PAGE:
Body slams, spandex and bad hair may give you a nostalgic ‘GLOW’
In the lovely, lively new Netflix comedy “GLOW,” which premieres Friday morning a minute after midnight, Alison Brie plays Ruth, a never-hired actress in 1985 Hollywood who stumbles into the world of professional wrestling.
“Every director says, ‘Bring me someone I don’t know, someone I haven’t seen, I want a girl who’s real,’” a casting director tells Ruth. “So I bring you in so they can see that they don’t actually want the thing they think they want.”
Then one day she answers a call for “unconventional women” and finds herself in a gym among actresses of all shapes, colors and dispositions, most of them outsiders in one way or another. Facing them is Sam (Marc Maron), a director of low-budget horror fare, who has been hired to make the world’s first women’s wrestling TV show.
“I like to push the envelope,” he says. “I like to jolt people into consciousness. Like my first feature credit, ‘Swamp Maidens of the Viet Cong.’” In the way of such stories — “The Bad News Bears,” “A League of Their Own,” he is an outsider too — down on his luck but ripe for reinvention.
Created by Liz Flahive and Carly Mensch, with “Orange Is the New Black” creator Jenji Kohan as an executive producer and contributing writer, the series is, broadly speaking, the story of the creation of a cable TV pilot, “GLOW: Gorgeous Ladies of Wrestling,” set back when cable and wrestling were truly subcultural. Like wrestling itself — the scripted kind, not to wreck any cherished illusions, reader — it is based in stories both about sports and show business. (“Are you hiring actors to play wrestlers, or are we wrestlers?” Ruth asks Sam. “Yes,” he replies.)
It’s a tale of conflict and cooperation, about teamwork disguised as rivalry, and rivalry subsumed in teamwork, of plucky outsiders fighting for respect and self-respect. And the story of women living in close proximity has something in common with “Orange Is the New Black”; the wrestlers all move into the same motel while they train, and though they are free to leave, one might say they are prisoners of their own need to stay.
Some characters get more screen time than others, but none are shallow; all get to tell you at least a little bit about who they are, without making too obvious a point of it. (The exposition creeps in on little cat feet.) Even a figure as ripe for mockery as Bash (Chris Lowell), the rich kid backing the project, is portrayed sympathetically and with depth. (“I am a patron of the arts, and wrestling is an art, despite my mother’s opinion, which is wrong.”)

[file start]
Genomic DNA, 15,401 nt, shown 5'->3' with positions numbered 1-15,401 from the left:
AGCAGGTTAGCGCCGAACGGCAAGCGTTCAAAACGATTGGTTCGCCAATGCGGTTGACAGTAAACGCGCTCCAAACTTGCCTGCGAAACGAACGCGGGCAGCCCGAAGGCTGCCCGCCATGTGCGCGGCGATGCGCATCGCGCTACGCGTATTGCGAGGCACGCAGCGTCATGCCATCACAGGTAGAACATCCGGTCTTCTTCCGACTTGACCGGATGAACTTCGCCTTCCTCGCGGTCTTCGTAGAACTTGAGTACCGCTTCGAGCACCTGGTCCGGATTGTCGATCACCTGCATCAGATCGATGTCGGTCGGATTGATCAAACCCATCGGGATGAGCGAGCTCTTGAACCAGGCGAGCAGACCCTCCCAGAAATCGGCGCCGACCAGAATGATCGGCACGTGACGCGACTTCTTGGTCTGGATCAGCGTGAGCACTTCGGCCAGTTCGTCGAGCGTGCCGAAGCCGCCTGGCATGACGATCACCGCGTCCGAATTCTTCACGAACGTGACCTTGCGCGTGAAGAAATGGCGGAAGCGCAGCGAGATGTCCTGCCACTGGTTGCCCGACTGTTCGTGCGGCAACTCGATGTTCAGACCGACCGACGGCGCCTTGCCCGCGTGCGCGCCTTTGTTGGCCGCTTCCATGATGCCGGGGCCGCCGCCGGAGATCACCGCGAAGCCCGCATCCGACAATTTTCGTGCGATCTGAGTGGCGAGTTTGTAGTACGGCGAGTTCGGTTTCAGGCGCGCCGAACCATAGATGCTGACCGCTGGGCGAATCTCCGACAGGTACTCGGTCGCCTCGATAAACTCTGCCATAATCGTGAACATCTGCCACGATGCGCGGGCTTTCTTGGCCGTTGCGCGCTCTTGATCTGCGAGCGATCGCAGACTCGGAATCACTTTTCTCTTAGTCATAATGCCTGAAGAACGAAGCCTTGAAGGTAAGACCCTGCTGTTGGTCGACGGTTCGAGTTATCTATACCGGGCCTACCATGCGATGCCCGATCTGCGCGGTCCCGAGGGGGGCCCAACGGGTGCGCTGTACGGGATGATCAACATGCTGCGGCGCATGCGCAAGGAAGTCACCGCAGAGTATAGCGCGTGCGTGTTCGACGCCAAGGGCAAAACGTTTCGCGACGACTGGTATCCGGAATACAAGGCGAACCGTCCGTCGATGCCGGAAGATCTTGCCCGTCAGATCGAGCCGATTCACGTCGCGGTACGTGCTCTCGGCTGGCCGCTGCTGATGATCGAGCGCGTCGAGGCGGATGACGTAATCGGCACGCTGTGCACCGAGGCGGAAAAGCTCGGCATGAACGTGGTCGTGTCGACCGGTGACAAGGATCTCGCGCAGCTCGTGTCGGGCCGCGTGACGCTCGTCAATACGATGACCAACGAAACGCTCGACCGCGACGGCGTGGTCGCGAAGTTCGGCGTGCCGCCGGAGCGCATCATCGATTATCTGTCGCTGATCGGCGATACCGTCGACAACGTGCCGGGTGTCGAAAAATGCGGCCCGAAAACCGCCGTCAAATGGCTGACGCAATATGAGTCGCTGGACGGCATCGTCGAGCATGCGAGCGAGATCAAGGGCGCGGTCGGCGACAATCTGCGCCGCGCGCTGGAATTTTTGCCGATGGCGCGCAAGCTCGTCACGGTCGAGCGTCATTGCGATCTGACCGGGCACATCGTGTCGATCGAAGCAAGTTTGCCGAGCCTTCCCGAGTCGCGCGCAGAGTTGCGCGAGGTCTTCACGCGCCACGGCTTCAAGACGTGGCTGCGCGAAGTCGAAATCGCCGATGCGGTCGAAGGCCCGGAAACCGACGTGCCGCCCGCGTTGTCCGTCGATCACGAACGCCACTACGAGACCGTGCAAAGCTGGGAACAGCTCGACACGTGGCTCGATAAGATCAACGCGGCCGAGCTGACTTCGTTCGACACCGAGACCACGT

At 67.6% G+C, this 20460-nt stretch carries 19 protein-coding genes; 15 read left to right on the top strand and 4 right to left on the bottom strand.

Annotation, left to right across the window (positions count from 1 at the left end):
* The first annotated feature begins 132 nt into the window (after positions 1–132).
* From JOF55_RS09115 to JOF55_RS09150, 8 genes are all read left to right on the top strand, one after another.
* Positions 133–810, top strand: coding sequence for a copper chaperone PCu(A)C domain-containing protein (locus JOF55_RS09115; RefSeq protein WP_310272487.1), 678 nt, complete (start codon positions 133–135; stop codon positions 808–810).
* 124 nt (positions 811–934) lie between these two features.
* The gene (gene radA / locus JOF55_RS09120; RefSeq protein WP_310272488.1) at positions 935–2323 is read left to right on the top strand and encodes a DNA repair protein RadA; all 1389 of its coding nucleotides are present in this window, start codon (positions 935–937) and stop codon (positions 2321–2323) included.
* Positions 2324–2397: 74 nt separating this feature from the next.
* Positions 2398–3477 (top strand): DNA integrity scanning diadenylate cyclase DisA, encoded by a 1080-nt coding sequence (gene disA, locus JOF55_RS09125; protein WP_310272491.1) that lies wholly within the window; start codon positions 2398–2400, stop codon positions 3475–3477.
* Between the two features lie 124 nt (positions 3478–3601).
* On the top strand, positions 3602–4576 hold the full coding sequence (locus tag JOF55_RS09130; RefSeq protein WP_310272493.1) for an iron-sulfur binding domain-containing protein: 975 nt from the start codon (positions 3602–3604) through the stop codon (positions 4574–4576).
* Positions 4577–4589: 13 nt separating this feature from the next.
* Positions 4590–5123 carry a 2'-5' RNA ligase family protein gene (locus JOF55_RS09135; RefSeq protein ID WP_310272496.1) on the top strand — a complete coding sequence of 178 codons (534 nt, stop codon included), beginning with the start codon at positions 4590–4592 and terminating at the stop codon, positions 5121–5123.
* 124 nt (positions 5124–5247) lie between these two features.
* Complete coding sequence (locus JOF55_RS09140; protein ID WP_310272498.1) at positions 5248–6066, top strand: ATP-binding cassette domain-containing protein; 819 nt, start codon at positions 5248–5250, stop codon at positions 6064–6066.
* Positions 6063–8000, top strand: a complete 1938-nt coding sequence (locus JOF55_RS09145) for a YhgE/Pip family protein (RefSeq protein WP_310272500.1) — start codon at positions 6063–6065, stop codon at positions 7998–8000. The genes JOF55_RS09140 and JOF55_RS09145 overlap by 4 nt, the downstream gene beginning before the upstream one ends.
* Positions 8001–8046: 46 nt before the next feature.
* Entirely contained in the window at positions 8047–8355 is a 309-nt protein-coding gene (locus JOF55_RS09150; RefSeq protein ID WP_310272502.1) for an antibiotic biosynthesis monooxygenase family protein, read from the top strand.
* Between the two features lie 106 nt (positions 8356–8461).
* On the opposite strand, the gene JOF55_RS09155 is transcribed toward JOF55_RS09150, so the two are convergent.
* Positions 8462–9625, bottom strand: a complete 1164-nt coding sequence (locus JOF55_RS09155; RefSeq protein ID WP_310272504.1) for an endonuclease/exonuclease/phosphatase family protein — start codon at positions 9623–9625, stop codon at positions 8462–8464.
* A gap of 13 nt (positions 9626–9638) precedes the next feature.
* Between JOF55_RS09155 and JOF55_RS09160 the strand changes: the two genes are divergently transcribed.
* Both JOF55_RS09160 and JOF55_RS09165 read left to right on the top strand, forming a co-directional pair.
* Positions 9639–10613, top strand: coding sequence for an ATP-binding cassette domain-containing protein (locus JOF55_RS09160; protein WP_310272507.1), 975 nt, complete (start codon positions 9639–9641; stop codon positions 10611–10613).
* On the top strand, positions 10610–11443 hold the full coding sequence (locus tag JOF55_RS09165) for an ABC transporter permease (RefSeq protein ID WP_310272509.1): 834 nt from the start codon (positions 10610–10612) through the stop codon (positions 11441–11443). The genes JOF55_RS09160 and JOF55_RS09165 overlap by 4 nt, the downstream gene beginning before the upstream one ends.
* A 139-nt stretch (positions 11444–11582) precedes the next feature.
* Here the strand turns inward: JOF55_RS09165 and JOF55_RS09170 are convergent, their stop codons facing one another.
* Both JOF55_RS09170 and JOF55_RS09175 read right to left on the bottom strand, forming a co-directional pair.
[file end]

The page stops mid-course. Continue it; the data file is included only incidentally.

As the focus of what is very much an ensemble — notably featuring Sydelle Noel, Britney Young and Gayle Rankin — Brie is not the first person you would expect to find in a show about wrestling. That, of course, is part of the point; her character wills herself into the role. Though Brie was a key member of the cast of “Community” and a memorable occasional presence in “Mad Men,” “GLOW” offers a welcome opportunity to watch her at length and in depth. She very much holds her ground. It’s an intelligent, felt performance, but also a funny and physical one; her one-woman depiction of a two-woman wrestling match is a bit of slapstick brilliance.
Maron, too, is very fine in a role that fits him like the old boots he wears — a little acid, a little angry, kinder than not; it’s not miles or even yards away from the version of himself he played on his IFC sitcom, “Maron.” And as Deb, Ruth’s more successful, estranged best friend and eventual wrestling rival, the excellent Betty Gilpin is the series’ locus of suppressed pain. Potentially soap-operatic — intentionally potentially so, I’d say — it’s a subtle performance with surprising turns.
“GLOW” was an actual ’80s wrestling show, the first to feature women. I have no idea how closely this fiction hews to the historical record, but the series is too well-made for it to matter one way or the other. There are ’80s references, to be sure: Steve Guttenberg, Fresca, the Angry Samoans, “Scarecrow and Mrs. King,” roller disco, Jane Fonda-style workouts. (Southern California viewers may appreciate local nods to Two Panda Deli, Aron’s Records, Poseur). There are some horrifying fashions and remarkable hairstyles.
But the story takes you into its own, fully realized world, including some scenic detours and set pieces not entirely essential to the story. (That is the luxury of the 10-episode series.) Christian Sprenger, whose naturalistic work I’ve admired on “Baskets” and “Atlanta,” has a gift for finding poetry in light and space — he has a respectful eye for things as they are. Indeed, an attitude of respect characterizes the entire series; you may finish the series with a better opinion of professional wrestling than when you went in.